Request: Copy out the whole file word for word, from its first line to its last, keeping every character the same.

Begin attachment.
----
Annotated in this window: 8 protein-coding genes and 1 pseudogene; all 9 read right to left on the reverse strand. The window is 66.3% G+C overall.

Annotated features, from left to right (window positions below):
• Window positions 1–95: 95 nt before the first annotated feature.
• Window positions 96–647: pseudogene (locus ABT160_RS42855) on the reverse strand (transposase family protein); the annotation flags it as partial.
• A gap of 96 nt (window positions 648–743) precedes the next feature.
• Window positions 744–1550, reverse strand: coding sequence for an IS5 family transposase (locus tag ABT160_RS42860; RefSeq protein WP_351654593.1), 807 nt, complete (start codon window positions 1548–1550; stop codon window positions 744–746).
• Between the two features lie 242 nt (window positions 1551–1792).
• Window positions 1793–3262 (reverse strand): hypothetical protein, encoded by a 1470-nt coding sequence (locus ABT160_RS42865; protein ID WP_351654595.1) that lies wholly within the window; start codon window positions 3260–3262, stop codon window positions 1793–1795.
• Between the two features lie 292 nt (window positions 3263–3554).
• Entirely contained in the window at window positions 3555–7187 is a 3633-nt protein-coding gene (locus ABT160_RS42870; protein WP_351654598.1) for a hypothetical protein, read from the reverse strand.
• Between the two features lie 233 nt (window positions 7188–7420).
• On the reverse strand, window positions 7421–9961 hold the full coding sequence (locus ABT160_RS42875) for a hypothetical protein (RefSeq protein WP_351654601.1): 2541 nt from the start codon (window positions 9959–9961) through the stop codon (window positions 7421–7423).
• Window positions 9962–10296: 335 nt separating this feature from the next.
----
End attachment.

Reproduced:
Annotated in this window: 8 protein-coding genes and 1 pseudogene; all 9 read right to left on the reverse strand. The window is 66.3% G+C overall.

Annotated features, from left to right (window positions below):
• Window positions 1–95: 95 nt before the first annotated feature.
• Window positions 96–647: pseudogene (locus ABT160_RS42855) on the reverse strand (transposase family protein); the annotation flags it as partial.
• A gap of 96 nt (window positions 648–743) precedes the next feature.
• Window positions 744–1550, reverse strand: coding sequence for an IS5 family transposase (locus tag ABT160_RS42860; RefSeq protein WP_351654593.1), 807 nt, complete (start codon window positions 1548–1550; stop codon window positions 744–746).
• Between the two features lie 242 nt (window positions 1551–1792).
• Window positions 1793–3262 (reverse strand): hypothetical protein, encoded by a 1470-nt coding sequence (locus ABT160_RS42865; protein ID WP_351654595.1) that lies wholly within the window; start codon window positions 3260–3262, stop codon window positions 1793–1795.
• Between the two features lie 292 nt (window positions 3263–3554).
• Entirely contained in the window at window positions 3555–7187 is a 3633-nt protein-coding gene (locus ABT160_RS42870; protein WP_351654598.1) for a hypothetical protein, read from the reverse strand.
• Between the two features lie 233 nt (window positions 7188–7420).
• On the reverse strand, window positions 7421–9961 hold the full coding sequence (locus ABT160_RS42875) for a hypothetical protein (RefSeq protein WP_351654601.1): 2541 nt from the start codon (window positions 9959–9961) through the stop codon (window positions 7421–7423).
• Window positions 9962–10296: 335 nt separating this feature from the next.